Ben Who? Yovani Gallardo Winning Milwaukee's Heart

Tim SeemanAnalyst IApril 29, 2009

SAN FRANCISCO - APRIL 08:  Yovani Gallardo #49 of the Milwaukee Brewers hits a three run home run against the San Francisco Giants in the fifth inning during a Major League Baseball game on April 8, 2009 at AT&T Park in San Francisco, California.  (Photo by Jed Jacobsohn/Getty Images)

After the September debacle last year and the quick exit from the playoffs, the Milwaukee Brewers knew that their two best pitchers from the 2008 campaign, Ben Sheets and CC Sabathia, would be leaving for somewhere else.  Sabathia landed famously in the Bronx, and Sheets had elbow surgery and is currently rehabbing as a free agent.

With the entire offense back as constituted last year, fans across southern Wisconsin knew that the 2009 season hinged on a starting pitching staff without an established ace.  Sure, Yovani Gallardo and Manny Parra have talent, but both are young and Gallardo was coming off of a torn ACL.

Reliable veterans Dave Bush and Braden Looper would keep the offense in games, but they certainly wouldn't be the kind of stopper that teams need on the hill every fifth game.  And Jeff Suppan...well, ask any Brewers fan about him, and you're guaranteed to get a candid response.  Brewers fans were nervous.

So far this season, though, Gallardo has broken out to become the clear-cut ace of the Brewers pitching staff, and he appears determined to make Milwaukee forget about the Ben Sheets era and the three months of Sabathia-palooza.

For those who've yet to see Gallardo throw, let me run down his game.  He's a control pitcher who likes to get ahead in counts with three different pitches.  His fastball will top out at about 92 miles per hour, which isn't overpowering by any stretch, but Gallardo's bread is buttered by his off-speed stuff.

His curveball breaks similarly to that of Sheets, but it's thrown with less velocity and more control.  What really differentiates Gallardo and Sheets is Yovani's third pitch, the changeup.  Sheets toyed with that pitch during his career in Milwaukee, but it never became a reliable option for him.  With Gallardo, it's a different story.  He can throw it for strikes when he needs to and can notch strikeouts with it as well.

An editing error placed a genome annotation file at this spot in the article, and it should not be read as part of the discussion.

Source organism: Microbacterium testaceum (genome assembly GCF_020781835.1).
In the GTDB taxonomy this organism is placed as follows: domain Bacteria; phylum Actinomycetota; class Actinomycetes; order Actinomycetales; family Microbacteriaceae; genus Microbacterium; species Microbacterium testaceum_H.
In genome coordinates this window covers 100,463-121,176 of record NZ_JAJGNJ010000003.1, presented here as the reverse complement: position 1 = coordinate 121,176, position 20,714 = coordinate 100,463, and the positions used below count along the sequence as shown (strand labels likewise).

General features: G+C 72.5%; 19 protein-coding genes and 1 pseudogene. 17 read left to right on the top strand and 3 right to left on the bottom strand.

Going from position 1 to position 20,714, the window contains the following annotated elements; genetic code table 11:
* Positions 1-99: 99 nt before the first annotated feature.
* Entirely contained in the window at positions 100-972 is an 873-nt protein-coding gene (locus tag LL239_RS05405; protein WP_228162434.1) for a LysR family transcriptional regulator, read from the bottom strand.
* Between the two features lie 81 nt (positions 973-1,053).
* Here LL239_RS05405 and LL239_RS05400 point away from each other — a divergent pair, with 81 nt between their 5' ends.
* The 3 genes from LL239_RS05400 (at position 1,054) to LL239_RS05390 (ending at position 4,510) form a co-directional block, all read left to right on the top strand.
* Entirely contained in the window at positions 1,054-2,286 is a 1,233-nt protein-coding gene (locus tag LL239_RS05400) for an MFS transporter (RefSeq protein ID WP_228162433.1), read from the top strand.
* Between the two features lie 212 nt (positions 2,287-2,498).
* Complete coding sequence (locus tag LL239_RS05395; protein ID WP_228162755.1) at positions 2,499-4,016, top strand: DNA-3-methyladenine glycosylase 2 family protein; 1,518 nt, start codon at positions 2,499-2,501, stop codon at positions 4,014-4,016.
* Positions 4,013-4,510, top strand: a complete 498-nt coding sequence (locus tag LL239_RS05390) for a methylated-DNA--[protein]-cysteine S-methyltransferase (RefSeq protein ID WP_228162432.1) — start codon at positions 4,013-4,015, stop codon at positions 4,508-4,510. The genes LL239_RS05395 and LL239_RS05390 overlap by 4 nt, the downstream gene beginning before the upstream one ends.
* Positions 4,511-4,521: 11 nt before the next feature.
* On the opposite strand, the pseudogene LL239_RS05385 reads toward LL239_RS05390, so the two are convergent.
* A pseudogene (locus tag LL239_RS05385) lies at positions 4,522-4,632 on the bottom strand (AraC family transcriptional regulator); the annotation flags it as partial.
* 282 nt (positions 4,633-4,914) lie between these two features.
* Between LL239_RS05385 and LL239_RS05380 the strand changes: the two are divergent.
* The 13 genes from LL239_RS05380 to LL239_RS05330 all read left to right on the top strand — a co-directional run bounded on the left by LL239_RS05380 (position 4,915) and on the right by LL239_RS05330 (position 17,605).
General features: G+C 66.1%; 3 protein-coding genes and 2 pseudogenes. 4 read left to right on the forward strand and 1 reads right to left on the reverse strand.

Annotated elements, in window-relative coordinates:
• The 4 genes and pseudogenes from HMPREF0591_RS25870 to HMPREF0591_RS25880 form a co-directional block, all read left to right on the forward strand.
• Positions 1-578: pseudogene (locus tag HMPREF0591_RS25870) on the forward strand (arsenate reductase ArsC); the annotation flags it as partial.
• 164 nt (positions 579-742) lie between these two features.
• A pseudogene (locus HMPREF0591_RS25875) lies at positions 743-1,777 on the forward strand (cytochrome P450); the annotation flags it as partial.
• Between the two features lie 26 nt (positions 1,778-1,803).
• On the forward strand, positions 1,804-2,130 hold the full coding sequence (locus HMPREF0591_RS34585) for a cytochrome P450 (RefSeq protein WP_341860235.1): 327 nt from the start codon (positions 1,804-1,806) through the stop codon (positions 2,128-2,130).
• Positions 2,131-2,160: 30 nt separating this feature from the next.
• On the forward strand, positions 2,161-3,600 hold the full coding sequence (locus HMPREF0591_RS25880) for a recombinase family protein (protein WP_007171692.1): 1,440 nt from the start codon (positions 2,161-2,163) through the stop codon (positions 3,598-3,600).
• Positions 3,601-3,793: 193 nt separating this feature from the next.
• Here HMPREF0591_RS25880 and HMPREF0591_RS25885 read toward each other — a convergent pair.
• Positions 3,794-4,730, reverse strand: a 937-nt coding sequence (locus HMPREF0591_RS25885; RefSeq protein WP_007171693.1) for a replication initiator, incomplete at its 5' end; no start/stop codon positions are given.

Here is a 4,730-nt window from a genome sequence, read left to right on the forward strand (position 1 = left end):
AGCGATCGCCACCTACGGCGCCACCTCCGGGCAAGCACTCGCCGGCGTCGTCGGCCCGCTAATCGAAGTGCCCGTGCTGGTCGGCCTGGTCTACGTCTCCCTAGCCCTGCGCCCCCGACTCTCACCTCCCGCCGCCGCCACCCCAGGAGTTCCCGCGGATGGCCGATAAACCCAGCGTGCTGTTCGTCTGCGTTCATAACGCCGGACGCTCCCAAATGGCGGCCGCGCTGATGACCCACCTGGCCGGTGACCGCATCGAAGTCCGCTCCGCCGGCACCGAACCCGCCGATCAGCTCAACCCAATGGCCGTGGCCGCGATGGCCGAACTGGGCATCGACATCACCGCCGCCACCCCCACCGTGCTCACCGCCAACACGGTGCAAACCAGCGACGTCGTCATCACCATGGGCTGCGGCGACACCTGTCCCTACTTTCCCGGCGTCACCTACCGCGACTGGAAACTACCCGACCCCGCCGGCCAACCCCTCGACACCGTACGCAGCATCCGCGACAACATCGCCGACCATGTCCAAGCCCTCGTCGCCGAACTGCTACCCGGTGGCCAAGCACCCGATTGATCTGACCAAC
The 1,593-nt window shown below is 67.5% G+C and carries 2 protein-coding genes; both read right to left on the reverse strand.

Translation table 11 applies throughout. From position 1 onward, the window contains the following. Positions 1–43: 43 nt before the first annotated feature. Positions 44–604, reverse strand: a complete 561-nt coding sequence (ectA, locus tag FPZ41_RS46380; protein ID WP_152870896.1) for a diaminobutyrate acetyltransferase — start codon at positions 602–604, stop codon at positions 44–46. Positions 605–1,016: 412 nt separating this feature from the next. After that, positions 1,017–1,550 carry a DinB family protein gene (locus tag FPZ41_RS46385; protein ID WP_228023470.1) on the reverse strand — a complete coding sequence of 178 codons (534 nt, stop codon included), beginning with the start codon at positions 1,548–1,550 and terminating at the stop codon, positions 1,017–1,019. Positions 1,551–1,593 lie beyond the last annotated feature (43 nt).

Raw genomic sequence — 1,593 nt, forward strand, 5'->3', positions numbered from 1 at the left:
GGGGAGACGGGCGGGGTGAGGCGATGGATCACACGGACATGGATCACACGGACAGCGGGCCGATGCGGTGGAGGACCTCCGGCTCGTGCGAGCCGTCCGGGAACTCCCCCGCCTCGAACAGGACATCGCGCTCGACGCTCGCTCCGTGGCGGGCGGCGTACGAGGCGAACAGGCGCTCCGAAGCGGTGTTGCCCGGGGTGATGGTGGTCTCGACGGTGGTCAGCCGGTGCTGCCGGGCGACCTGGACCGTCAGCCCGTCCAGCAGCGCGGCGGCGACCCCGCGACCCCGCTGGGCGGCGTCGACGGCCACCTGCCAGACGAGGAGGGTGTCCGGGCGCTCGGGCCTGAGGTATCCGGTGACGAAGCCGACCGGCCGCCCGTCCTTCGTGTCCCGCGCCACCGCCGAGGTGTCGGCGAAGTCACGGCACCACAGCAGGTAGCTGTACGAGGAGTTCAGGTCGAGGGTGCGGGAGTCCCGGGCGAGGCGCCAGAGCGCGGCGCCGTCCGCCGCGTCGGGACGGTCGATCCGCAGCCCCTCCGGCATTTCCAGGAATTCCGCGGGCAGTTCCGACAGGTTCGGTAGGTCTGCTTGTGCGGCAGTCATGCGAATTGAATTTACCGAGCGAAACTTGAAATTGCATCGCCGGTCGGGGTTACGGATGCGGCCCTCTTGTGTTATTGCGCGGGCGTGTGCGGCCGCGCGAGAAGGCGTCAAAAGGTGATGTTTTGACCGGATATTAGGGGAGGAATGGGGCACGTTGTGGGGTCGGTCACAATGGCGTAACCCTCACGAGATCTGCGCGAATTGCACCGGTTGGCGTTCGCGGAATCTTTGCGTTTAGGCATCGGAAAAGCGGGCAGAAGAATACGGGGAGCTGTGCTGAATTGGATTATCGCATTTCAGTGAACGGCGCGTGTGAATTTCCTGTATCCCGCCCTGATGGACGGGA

Gallardo, unlike Sheets and more like Sabathia, can hit as well.  So far this season, he's got two home runs, the latest coming Wednesday against Pittsburgh's Ian Snell.  The first came off of future Hall-of-Famer Randy Johnson in a notoriously pitcher-friendly ballpark.

Both of his long balls were vital in the games in which he hit them.  In San Francisco, his blast brought in three runs and Milwaukee won 4-2.  Wednesday, his RBI was the only tally on the scoreboard for either team.

Ever since his 2006 season in the minor leagues in which he recorded 188 strikeouts in 155 innings (a Brewers minor league record), the legend of Yo had been growing.  It continued in 2008 after he came back from that ACL tear mentioned above and pitched the first Brewers playoff game in 26 years.  And this season, he became the first pitcher ever to hit a home run off of Randy Johnson.

I think it's safe to say that Yovani Gallardo has arrived, both on the mound and at the plate.